'Magpie' is a compilation of choice cuts of curated weirdness from all four corners of the creative industries.
As a team of naturally curious individuals, all of whom passionately share, admire and have been inspired by the ideas of others, we have created Magpie: a semi-regular and unashamedly selective compendium of the smart ideas that caught our eye over the last few months.
Handpicking a mix of work from across the creative industries, and looking more broadly toward cutting-edge curators and digital creators, outsider artists and exciting innovators of all kinds.
An insight into what is inspiring us, some you will have seen before, others you may be unfamiliar with, all have sparked conversation and fuelled our collective passion for the curated weirdness of the creative world.
So, to give you a flavour on what you can expect to find in the pages of this creative compendium, in no particular order, here are five picks of some of our favourites, for better or worse, from the first edition of Magpie.
Dogs are better at home
The 'classy touch' shown by football clubs can be applied in many different ways to many different causes.
But Zenit St Petersburg players using dogs from local shelters as mascots to help them get adopted is excellent, and deserves lots of clapping hands emojis.
The Zenit and the Russian Kynological Foundation campaign was called 'Dogs are better at home' and came after Russia and its citizens celebrated World Pet Day on November 30.
As the team was announced at the stadium before their match with Rostov, the Zenit players were shown on stadium monitors alongside pictures of a dog and the details required to adopt it. A selection of players then walked out onto the pitch with their canine mascots.
The club wrote on their website that "the aim of the project is to highlight to the public the responsibility and care required when having a pet and to help raise funds for local dog shelters."
Twitter user Dan Douglas has taken it upon himself to try and capture the unique experience of living in Britain in 2022 using the game engine from the 1996 classic Duke Nukem 3D.
I'm not sure why it's so fun seeing sites such as Matt Hancock's office (complete with security camera), Greggs, Foxtons, Maplins and other high street staples rendered in a game engine over two decades old, but it's very compelling.
I can't wait until it launches to have a digital breakfast in Wetherspoons and blow-up Giles Coren's jaguar.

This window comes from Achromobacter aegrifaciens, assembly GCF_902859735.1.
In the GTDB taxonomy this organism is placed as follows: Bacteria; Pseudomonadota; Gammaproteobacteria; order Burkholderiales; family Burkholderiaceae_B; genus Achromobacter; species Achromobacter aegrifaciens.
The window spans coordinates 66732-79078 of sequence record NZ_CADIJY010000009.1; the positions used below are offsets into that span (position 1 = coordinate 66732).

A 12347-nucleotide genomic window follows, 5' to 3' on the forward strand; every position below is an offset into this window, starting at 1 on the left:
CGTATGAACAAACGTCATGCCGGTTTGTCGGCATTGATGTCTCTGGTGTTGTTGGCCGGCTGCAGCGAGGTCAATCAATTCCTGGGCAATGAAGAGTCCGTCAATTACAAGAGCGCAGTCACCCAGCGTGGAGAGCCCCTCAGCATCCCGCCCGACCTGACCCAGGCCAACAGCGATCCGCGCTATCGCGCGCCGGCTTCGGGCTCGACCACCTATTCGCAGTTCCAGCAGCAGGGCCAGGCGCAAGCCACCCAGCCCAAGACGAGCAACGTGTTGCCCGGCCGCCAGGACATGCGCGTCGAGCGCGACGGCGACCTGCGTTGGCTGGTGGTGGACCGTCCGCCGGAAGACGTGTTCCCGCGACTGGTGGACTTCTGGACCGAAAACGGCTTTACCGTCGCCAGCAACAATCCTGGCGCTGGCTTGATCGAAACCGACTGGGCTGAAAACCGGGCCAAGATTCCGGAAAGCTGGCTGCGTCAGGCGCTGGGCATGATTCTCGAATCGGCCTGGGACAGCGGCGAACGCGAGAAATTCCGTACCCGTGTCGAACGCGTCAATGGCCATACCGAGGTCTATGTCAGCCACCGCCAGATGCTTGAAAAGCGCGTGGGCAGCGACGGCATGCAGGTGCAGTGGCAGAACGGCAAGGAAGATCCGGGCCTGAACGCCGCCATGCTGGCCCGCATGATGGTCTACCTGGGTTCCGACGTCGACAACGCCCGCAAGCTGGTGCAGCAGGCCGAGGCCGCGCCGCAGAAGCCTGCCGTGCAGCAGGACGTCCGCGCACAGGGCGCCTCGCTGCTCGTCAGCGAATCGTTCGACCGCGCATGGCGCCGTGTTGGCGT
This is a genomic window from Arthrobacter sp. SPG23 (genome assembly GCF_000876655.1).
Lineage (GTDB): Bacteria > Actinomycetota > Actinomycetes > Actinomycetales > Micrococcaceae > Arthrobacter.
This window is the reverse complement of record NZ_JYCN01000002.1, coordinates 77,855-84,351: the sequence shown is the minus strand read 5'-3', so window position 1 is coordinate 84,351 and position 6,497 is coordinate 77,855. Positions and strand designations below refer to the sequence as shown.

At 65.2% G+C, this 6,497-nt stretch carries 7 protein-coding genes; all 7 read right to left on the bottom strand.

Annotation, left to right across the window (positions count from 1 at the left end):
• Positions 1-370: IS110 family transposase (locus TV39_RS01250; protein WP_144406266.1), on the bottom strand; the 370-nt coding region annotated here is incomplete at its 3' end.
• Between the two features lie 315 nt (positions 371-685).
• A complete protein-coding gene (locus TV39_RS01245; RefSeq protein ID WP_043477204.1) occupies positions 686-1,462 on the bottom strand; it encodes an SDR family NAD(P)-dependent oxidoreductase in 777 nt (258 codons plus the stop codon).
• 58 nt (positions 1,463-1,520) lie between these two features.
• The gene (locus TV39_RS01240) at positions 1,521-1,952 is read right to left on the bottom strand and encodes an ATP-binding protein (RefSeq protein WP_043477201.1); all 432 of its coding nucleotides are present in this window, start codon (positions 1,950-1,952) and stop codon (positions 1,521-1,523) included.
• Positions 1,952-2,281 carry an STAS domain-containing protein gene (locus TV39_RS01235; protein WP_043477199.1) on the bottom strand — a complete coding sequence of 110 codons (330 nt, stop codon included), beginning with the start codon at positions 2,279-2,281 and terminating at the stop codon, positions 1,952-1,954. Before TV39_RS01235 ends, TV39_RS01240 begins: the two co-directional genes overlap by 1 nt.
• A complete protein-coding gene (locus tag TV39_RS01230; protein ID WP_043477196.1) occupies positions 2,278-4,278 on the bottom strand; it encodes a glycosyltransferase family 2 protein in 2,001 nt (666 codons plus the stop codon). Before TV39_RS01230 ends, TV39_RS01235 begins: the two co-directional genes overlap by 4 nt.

A perfect morning.
Instagram's Most Hated Beauty Account
Luridly painted corneas, lipstick coated teeth, clumped sloppy glitter eyelashes, and acres of tinfoil are the tip of the iceberg for @makeupbrutalism, the self-styled "most hated beauty account on Instagram since 2018".
The brainchild of creator come professional makeup artist Eszter Magyar; her profile is somewhere between provocative social and 'art' claiming to be an exploration of ugly beauty. She even does a heap of Patreon pay-to-view tutorials should you want to stick pins in your eyes—quite literally at times.
Pretty gross, but one you can't help but scroll your way through.
Researchers from the Ben-Gurion University of the Negev have created a FOV (Fish Operated Vehicle) to assess the navigational ability of a fish in a terrestrial environment.
We're sure there is a profoundly serious and legitimate scientific reason for doing this, but mainly the team hopes they stick to goldfish and don't try to branch out to any other larger or more dangerous fish.
If they do, we welcome our new scaley overlords.
Nissin Noodle Mop
What can we really say about the genius Nissin Noodle Mop?
The mop was unveiled during the Japanese Basketball Association's Winter Cup, where spectators were transfixed by the mops cleaning the court during the games, but then devastated to find out that they were not commercially available.
It's a great example of how to elevate a sponsorship opportunity into a coverage driver by using surreal visuals—the tiny remote-control Volkswagen from the Euros being another excellent example.
The team are wracking their brains thinking about which of our clients we can transform into appliances.
Watch this space!
Co-written by Don Ferguson, director and James Keiller, senior creative at Hope & Glory
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